Q: The film definitely was a horror film–or at least definitely has lots of horror influences. Did you have that clearly in mind, certain antecedents that influenced you in the process?
LvT: At a certain point in my confusion I started seeing Japanese horror films and liked them very much. But maybe I liked them not so much for the horror, but thought the cultural differences, it’s interesting to see images that are definitely not from the West. I like them very much.
And yes, I’m influenced of course by The Shining, also, Rosemary’s Baby, absolutely. And for me, “Carrie” was a very good film when I saw it.
Q: What are the basic elements that turn a horror film into a classic?
LvT: I think that Psycho is a classic not because it was scary, though I thought I was quite scary. But I don’t think it’s the scary things that I remember, I remember style.
The good things about horror films is they give you room for a lot of things; room for strange pictures or whatever. And I didn’t find The Shining very scary. As with all other films, it has to do with the personality that you feel in the film.
Q: You give the audience symbolic clues, but they are also clues as to what’s going to happen. When we piece them together, we feel smart about it. Do you do this consciously, when you are in the process of creating a script and/or editing the film? In addition to the role of being creator, do you put yourself in the role of being the audience for your own work.
LvT: I believe that I am the audience, but I am, as myself, a very stupid audience. I went to university to study film and we did a lot of new things, but that is definitely not the way I work. The cinematic impact, it comes from other sources, poetry, or just some strange kind of logic that is maybe only in my head. I do not think of the connections between water drops and acorns when I write it.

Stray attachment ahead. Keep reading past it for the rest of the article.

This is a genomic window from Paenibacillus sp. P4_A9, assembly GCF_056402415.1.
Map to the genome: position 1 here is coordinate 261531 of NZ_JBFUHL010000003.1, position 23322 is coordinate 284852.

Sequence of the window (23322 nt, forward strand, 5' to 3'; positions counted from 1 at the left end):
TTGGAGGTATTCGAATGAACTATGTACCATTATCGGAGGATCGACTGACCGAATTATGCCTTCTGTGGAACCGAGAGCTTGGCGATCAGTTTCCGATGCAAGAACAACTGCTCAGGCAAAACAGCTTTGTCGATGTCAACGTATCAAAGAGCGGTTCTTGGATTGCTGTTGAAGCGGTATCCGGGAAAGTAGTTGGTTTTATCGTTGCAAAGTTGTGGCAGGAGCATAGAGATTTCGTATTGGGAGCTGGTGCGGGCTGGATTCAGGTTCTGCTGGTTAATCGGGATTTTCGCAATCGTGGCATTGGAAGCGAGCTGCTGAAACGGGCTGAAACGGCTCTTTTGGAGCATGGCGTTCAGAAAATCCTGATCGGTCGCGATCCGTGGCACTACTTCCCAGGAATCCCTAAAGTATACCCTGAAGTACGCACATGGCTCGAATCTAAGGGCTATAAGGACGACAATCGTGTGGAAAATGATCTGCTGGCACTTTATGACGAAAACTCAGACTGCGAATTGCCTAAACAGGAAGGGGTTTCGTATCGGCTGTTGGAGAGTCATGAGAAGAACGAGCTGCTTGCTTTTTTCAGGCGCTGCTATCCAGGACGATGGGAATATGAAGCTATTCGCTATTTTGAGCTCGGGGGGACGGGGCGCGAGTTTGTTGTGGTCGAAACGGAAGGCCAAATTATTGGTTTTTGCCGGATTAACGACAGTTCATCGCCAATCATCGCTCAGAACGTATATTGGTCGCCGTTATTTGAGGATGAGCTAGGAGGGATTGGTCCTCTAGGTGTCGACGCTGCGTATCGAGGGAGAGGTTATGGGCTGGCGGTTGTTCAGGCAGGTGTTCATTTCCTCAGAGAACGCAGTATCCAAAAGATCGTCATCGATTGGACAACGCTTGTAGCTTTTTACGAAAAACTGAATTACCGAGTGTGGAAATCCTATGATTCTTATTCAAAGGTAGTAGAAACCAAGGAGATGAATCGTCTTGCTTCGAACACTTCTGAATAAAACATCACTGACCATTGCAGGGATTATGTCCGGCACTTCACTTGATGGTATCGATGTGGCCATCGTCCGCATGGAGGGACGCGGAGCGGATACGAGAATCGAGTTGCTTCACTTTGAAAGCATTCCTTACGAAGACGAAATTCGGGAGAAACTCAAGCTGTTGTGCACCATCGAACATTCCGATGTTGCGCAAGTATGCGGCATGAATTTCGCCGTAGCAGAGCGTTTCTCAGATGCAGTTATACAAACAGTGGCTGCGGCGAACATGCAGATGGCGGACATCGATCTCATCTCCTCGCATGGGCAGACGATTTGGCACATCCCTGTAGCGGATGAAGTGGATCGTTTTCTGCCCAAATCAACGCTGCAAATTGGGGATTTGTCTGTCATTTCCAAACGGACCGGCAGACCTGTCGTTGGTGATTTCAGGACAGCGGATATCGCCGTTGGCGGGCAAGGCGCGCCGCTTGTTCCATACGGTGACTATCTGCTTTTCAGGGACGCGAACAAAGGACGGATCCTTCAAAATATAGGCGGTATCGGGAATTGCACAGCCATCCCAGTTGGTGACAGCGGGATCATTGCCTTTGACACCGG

Q: Are there specific coping mechanisms that society uses that you would like to see stripped away for your audiences?
LvT: I don’t think I have an agenda like that. I do films very much for my own sake, and I don’t have any idea to reflect on society.
Q: You had some interesting researchers listed in the credits, including a researcher on misogyny. In the writing or making of this film did you learn something about misogyny in yourself, in your work and how to depicted in the film?
LvT: Well it has mostly to do with the things that the female character in the film was working with. Some of the quotations. She did a very good job; I didn’t do very much. I don’t know if I learned anything about if I hated women more. I like to be with women. I don’t think the film really has so much to do with, it could have been the other way around. I of course believe that women are as bad as men.
Q: Was Friedrich Nietzsche’s The Anitchrist an influence?
LvT: I don’t know enough about Nietzsche. I had this Antichrist book lying on my table for 40 years and I hadn’t opened it yet, but the title I liked. I don’t want to say anything about Nietzsche.
Q: When did you decide to dedicate the film to the late Russian director Andrei Tarkofsky and why?
LvT: I must say, [that guy] has been very important to me. I discovered him while I was in film school. I have stolen so much from him over the years that in order not to be arrested I dedicated it to him [laughs]. I should have done it a long time ago, and it’s sincerely meant; I’m a very big fan.
Q: Will there ever be part three of your USA Trilogy?
LvT: About the American Trilogy [part one is Dogville; part two is Manderlay –both have already been released and are available in DVD]; that’s the problem about trilogies, there has to be three of them [laughs]. I do not have the exact idea; when it comes I will make the film, if it is possible.